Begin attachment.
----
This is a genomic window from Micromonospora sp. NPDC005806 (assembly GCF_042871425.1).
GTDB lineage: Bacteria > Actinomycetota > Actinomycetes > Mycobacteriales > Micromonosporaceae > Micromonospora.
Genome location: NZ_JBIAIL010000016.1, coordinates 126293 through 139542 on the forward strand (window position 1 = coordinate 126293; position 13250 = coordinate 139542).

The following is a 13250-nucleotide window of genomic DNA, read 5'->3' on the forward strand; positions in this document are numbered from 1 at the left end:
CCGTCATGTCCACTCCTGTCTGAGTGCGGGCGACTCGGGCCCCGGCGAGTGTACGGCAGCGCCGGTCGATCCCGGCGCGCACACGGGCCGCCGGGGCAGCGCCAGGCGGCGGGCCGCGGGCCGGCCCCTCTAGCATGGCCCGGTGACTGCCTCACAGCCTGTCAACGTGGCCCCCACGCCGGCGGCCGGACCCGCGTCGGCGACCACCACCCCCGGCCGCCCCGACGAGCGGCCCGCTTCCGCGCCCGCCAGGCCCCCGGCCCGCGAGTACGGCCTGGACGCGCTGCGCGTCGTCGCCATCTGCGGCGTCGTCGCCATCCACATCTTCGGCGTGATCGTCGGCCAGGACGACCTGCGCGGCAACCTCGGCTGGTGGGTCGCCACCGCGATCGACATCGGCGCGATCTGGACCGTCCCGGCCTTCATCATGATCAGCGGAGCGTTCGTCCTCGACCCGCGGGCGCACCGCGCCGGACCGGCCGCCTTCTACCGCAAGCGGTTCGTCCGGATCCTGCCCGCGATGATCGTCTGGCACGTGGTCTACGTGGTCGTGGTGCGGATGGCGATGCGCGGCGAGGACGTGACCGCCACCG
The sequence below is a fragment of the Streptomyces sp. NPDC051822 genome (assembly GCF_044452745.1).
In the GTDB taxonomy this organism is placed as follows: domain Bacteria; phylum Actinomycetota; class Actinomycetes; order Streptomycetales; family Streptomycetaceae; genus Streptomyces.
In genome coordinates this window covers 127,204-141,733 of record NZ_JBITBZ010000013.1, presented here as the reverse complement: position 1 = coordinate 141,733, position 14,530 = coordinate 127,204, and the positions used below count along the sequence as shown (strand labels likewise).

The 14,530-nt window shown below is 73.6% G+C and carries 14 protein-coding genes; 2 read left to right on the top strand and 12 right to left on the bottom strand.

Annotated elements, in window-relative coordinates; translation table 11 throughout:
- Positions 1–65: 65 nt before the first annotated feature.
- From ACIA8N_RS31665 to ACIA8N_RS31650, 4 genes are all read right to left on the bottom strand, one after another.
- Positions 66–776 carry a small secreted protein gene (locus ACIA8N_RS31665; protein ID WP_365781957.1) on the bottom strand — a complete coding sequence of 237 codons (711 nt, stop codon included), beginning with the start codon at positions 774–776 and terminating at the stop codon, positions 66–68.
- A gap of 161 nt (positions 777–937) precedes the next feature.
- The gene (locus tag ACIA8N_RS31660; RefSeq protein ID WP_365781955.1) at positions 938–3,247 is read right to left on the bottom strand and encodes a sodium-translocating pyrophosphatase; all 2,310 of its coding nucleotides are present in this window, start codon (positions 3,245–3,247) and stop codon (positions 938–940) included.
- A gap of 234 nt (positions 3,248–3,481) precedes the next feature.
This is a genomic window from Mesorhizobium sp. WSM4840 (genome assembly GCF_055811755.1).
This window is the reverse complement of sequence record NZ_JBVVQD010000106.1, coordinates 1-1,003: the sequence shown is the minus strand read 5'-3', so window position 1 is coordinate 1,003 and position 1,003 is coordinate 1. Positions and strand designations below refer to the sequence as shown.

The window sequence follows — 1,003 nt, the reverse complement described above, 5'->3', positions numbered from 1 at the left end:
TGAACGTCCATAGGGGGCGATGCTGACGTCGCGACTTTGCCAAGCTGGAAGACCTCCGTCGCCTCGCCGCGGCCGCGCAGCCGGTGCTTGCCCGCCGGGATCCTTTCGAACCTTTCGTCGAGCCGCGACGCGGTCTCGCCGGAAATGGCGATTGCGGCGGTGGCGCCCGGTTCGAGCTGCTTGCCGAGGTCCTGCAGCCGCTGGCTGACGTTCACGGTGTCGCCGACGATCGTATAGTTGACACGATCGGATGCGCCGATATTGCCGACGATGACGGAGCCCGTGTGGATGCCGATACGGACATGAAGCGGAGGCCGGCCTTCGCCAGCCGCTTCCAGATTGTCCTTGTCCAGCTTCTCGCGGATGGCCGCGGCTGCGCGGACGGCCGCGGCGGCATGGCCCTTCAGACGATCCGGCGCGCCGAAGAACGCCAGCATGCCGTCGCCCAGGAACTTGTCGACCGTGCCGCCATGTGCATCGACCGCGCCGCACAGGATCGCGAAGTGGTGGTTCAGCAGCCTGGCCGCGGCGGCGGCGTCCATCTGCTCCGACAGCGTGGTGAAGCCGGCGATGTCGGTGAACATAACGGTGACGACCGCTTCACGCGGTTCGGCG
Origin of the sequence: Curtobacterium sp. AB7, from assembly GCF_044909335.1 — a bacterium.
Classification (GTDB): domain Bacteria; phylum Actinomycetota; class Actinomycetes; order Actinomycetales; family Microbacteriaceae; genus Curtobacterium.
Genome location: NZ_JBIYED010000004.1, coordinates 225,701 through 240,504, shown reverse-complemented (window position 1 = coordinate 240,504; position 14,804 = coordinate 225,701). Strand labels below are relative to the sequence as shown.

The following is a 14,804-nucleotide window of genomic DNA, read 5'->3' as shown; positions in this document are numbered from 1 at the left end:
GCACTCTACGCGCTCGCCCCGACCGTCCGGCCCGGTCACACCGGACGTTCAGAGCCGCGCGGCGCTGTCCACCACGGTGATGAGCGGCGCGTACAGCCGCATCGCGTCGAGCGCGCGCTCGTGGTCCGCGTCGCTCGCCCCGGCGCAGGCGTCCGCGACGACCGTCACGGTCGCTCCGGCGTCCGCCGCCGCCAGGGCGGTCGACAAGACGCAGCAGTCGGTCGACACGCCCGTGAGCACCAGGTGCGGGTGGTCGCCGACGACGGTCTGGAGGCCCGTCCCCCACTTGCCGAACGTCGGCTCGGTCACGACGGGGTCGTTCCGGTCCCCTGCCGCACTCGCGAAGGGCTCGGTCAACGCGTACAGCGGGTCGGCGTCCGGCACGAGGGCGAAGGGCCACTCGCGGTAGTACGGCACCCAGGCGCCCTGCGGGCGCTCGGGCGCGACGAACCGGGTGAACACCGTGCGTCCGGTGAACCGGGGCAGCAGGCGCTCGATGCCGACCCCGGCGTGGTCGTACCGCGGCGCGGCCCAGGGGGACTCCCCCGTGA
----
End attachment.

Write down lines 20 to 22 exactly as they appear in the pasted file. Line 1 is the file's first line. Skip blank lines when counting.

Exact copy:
TGAACGTCCATAGGGGGCGATGCTGACGTCGCGACTTTGCCAAGCTGGAAGACCTCCGTCGCCTCGCCGCGGCCGCGCAGCCGGTGCTTGCCCGCCGGGATCCTTTCGAACCTTTCGTCGAGCCGCGACGCGGTCTCGCCGGAAATGGCGATTGCGGCGGTGGCGCCCGGTTCGAGCTGCTTGCCGAGGTCCTGCAGCCGCTGGCTGACGTTCACGGTGTCGCCGACGATCGTATAGTTGACACGATCGGATGCGCCGATATTGCCGACGATGACGGAGCCCGTGTGGATGCCGATACGGACATGAAGCGGAGGCCGGCCTTCGCCAGCCGCTTCCAGATTGTCCTTGTCCAGCTTCTCGCGGATGGCCGCGGCTGCGCGGACGGCCGCGGCGGCATGGCCCTTCAGACGATCCGGCGCGCCGAAGAACGCCAGCATGCCGTCGCCCAGGAACTTGTCGACCGTGCCGCCATGTGCATCGACCGCGCCGCACAGGATCGCGAAGTGGTGGTTCAGCAGCCTGGCCGCGGCGGCGGCGTCCATCTGCTCCGACAGCGTGGTGAAGCCGGCGATGTCGGTGAACATAACGGTGACGACCGCTTCACGCGGTTCGGCG
Origin of the sequence: Curtobacterium sp. AB7, from assembly GCF_044909335.1 — a bacterium.
Classification (GTDB): domain Bacteria; phylum Actinomycetota; class Actinomycetes; order Actinomycetales; family Microbacteriaceae; genus Curtobacterium.